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Friday, June 9, 2017

U.S. Constitution: Article I, Section 10

Section 10.

No state shall enter into any treaty, alliance, or confederation; grant letters of marque and reprisal; coin money; emit bills of credit; make anything but gold and silver coin a tender in payment of debts; pass any bill of attainder, ex post facto law, or law impairing the obligation of contracts, or grant any title of nobility.
No state shall, without the consent of the Congress, lay any imposts or duties on imports or exports, except what may be absolutely necessary for executing it's inspection laws: and the net produce of all duties and imposts, laid by any state on imports or exports, shall be for the use of the treasury of the United States; and all such laws shall be subject to the revision and control of the Congress.
No state shall, without the consent of Congress, lay any duty of tonnage, keep troops, or ships of war in time of peace, enter into any agreement or compact with another state, or with a foreign power, or engage in war, unless actually invaded, or in such imminent danger as will not admit of delay.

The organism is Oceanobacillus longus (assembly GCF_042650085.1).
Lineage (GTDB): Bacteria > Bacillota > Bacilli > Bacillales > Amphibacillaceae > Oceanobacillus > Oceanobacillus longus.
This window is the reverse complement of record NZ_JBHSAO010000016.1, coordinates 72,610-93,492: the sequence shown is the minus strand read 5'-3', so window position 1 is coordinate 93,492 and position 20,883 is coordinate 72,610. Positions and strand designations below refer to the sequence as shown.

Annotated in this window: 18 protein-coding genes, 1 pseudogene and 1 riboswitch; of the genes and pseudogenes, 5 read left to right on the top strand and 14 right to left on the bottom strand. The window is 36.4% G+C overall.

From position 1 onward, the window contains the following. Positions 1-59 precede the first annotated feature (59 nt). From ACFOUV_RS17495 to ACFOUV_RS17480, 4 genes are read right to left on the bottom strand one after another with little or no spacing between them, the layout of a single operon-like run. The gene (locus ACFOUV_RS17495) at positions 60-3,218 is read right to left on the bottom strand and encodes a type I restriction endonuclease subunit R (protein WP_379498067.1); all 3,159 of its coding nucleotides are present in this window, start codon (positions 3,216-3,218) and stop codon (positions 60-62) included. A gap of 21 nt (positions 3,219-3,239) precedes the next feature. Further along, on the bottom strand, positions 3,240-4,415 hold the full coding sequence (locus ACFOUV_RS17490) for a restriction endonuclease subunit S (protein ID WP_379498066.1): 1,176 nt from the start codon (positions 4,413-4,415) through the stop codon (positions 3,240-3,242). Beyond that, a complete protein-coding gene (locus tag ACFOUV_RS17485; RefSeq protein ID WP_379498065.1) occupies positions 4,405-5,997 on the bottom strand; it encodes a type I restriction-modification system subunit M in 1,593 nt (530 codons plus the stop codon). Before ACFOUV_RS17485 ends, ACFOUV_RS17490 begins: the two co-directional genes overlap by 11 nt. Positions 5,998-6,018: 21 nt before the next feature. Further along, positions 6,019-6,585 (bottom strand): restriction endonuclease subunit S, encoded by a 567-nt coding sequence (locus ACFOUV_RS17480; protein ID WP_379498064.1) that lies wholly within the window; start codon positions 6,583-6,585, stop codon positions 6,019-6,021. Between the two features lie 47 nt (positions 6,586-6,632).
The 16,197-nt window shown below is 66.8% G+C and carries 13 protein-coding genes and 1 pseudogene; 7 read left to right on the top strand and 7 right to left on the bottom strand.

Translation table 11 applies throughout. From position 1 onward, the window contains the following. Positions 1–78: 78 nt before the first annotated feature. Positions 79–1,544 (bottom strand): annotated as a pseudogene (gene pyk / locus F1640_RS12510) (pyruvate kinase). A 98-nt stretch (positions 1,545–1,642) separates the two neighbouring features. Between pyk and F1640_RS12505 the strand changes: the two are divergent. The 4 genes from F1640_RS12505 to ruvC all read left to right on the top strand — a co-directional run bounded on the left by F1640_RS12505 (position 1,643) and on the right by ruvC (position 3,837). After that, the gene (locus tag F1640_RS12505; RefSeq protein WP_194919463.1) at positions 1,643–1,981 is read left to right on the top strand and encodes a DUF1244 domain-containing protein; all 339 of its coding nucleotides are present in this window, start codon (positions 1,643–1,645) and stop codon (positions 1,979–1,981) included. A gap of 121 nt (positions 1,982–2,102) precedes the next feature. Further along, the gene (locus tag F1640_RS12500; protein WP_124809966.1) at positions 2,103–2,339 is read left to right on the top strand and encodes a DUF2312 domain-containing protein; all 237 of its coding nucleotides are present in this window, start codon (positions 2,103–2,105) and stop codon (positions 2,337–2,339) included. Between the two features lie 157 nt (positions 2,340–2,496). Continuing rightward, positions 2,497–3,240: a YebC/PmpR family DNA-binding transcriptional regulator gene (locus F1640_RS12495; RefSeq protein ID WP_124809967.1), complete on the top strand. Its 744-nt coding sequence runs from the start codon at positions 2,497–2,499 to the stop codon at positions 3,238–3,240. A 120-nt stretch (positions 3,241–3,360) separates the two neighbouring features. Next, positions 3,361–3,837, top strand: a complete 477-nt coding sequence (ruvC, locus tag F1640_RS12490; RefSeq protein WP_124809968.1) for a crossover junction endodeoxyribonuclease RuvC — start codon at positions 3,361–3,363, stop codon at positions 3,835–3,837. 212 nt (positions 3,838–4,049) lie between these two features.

SOURCE: Cornell Law Library

We herein observe that governors and other officials representing any state or any geographical subsidiary of this Nation who enter into any agreement or "accord" (treaty, alliance, compact or confederation) with any foreign power, organization of nations or similar conferences and which pledge compliance with schemes, "voluntarily" or otherwise, to reduce "carbon emissions" within the United States, may be impeached for the offense of failing to comply with and to support the Constitution of the United States in conformance with the Oath of Office each has taken upon their installation to office. 

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